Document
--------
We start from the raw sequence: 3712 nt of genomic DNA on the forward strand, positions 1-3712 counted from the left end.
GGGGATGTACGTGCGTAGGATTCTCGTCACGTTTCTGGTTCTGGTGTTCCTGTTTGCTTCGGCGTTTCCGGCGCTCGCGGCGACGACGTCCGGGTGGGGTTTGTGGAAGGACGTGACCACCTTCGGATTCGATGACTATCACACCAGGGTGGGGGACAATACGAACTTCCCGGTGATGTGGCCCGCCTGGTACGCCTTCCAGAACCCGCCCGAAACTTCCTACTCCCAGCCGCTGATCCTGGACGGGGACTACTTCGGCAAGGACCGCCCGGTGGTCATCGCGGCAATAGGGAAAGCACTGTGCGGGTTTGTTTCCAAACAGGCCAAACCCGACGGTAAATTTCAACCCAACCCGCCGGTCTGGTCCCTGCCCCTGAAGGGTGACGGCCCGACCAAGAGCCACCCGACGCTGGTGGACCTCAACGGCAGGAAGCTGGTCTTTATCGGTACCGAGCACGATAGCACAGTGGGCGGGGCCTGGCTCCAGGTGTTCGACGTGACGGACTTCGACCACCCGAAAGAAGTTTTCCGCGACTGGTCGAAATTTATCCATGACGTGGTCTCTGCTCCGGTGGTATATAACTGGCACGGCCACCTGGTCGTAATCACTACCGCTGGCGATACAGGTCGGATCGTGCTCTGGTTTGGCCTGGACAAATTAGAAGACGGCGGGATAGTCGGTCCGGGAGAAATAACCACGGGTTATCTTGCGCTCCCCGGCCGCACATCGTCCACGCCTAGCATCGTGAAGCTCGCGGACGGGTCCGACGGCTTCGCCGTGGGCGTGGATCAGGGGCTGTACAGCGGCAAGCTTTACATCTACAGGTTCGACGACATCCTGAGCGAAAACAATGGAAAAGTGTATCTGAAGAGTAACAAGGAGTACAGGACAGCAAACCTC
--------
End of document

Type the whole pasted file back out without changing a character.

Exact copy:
We start from the raw sequence: 3712 nt of genomic DNA on the forward strand, positions 1-3712 counted from the left end.
GGGGATGTACGTGCGTAGGATTCTCGTCACGTTTCTGGTTCTGGTGTTCCTGTTTGCTTCGGCGTTTCCGGCGCTCGCGGCGACGACGTCCGGGTGGGGTTTGTGGAAGGACGTGACCACCTTCGGATTCGATGACTATCACACCAGGGTGGGGGACAATACGAACTTCCCGGTGATGTGGCCCGCCTGGTACGCCTTCCAGAACCCGCCCGAAACTTCCTACTCCCAGCCGCTGATCCTGGACGGGGACTACTTCGGCAAGGACCGCCCGGTGGTCATCGCGGCAATAGGGAAAGCACTGTGCGGGTTTGTTTCCAAACAGGCCAAACCCGACGGTAAATTTCAACCCAACCCGCCGGTCTGGTCCCTGCCCCTGAAGGGTGACGGCCCGACCAAGAGCCACCCGACGCTGGTGGACCTCAACGGCAGGAAGCTGGTCTTTATCGGTACCGAGCACGATAGCACAGTGGGCGGGGCCTGGCTCCAGGTGTTCGACGTGACGGACTTCGACCACCCGAAAGAAGTTTTCCGCGACTGGTCGAAATTTATCCATGACGTGGTCTCTGCTCCGGTGGTATATAACTGGCACGGCCACCTGGTCGTAATCACTACCGCTGGCGATACAGGTCGGATCGTGCTCTGGTTTGGCCTGGACAAATTAGAAGACGGCGGGATAGTCGGTCCGGGAGAAATAACCACGGGTTATCTTGCGCTCCCCGGCCGCACATCGTCCACGCCTAGCATCGTGAAGCTCGCGGACGGGTCCGACGGCTTCGCCGTGGGCGTGGATCAGGGGCTGTACAGCGGCAAGCTTTACATCTACAGGTTCGACGACATCCTGAGCGAAAACAATGGAAAAGTGTATCTGAAGAGTAACAAGGAGTACAGGACAGCAAACCTC